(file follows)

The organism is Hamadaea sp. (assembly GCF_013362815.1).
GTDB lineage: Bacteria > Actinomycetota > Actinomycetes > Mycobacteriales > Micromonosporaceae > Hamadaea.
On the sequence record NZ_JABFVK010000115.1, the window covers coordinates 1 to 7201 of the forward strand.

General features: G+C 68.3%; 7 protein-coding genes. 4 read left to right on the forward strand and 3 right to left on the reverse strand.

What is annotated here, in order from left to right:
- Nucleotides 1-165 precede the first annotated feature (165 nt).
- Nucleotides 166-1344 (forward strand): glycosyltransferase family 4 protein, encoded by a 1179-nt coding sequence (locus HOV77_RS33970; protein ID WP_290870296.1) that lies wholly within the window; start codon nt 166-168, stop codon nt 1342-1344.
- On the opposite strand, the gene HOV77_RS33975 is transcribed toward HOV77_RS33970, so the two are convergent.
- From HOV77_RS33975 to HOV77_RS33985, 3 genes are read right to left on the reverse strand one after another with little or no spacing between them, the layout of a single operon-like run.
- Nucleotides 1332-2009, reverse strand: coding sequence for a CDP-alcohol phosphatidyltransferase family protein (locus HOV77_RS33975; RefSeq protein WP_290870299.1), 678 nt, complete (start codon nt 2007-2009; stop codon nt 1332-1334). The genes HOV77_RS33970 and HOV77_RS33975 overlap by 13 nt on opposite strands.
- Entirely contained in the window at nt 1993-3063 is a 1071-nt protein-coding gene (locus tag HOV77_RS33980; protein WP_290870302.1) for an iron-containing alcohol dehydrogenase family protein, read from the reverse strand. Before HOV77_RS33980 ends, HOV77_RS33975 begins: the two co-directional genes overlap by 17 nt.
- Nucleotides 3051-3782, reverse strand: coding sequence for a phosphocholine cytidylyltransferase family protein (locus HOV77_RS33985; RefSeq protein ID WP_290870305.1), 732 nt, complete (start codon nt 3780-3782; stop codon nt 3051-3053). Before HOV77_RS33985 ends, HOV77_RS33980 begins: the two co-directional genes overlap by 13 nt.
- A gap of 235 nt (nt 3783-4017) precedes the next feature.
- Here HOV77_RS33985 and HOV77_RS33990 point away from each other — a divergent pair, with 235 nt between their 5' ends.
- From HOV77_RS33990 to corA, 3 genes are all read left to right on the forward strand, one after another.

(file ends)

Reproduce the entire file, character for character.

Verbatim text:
The organism is Hamadaea sp. (assembly GCF_013362815.1).
GTDB lineage: Bacteria > Actinomycetota > Actinomycetes > Mycobacteriales > Micromonosporaceae > Hamadaea.
On the sequence record NZ_JABFVK010000115.1, the window covers coordinates 1 to 7201 of the forward strand.

General features: G+C 68.3%; 7 protein-coding genes. 4 read left to right on the forward strand and 3 right to left on the reverse strand.

What is annotated here, in order from left to right:
- Nucleotides 1-165 precede the first annotated feature (165 nt).
- Nucleotides 166-1344 (forward strand): glycosyltransferase family 4 protein, encoded by a 1179-nt coding sequence (locus HOV77_RS33970; protein ID WP_290870296.1) that lies wholly within the window; start codon nt 166-168, stop codon nt 1342-1344.
- On the opposite strand, the gene HOV77_RS33975 is transcribed toward HOV77_RS33970, so the two are convergent.
- From HOV77_RS33975 to HOV77_RS33985, 3 genes are read right to left on the reverse strand one after another with little or no spacing between them, the layout of a single operon-like run.
- Nucleotides 1332-2009, reverse strand: coding sequence for a CDP-alcohol phosphatidyltransferase family protein (locus HOV77_RS33975; RefSeq protein WP_290870299.1), 678 nt, complete (start codon nt 2007-2009; stop codon nt 1332-1334). The genes HOV77_RS33970 and HOV77_RS33975 overlap by 13 nt on opposite strands.
- Entirely contained in the window at nt 1993-3063 is a 1071-nt protein-coding gene (locus tag HOV77_RS33980; protein WP_290870302.1) for an iron-containing alcohol dehydrogenase family protein, read from the reverse strand. Before HOV77_RS33980 ends, HOV77_RS33975 begins: the two co-directional genes overlap by 17 nt.
- Nucleotides 3051-3782, reverse strand: coding sequence for a phosphocholine cytidylyltransferase family protein (locus HOV77_RS33985; RefSeq protein ID WP_290870305.1), 732 nt, complete (start codon nt 3780-3782; stop codon nt 3051-3053). Before HOV77_RS33985 ends, HOV77_RS33980 begins: the two co-directional genes overlap by 13 nt.
- A gap of 235 nt (nt 3783-4017) precedes the next feature.
- Here HOV77_RS33985 and HOV77_RS33990 point away from each other — a divergent pair, with 235 nt between their 5' ends.
- From HOV77_RS33990 to corA, 3 genes are all read left to right on the forward strand, one after another.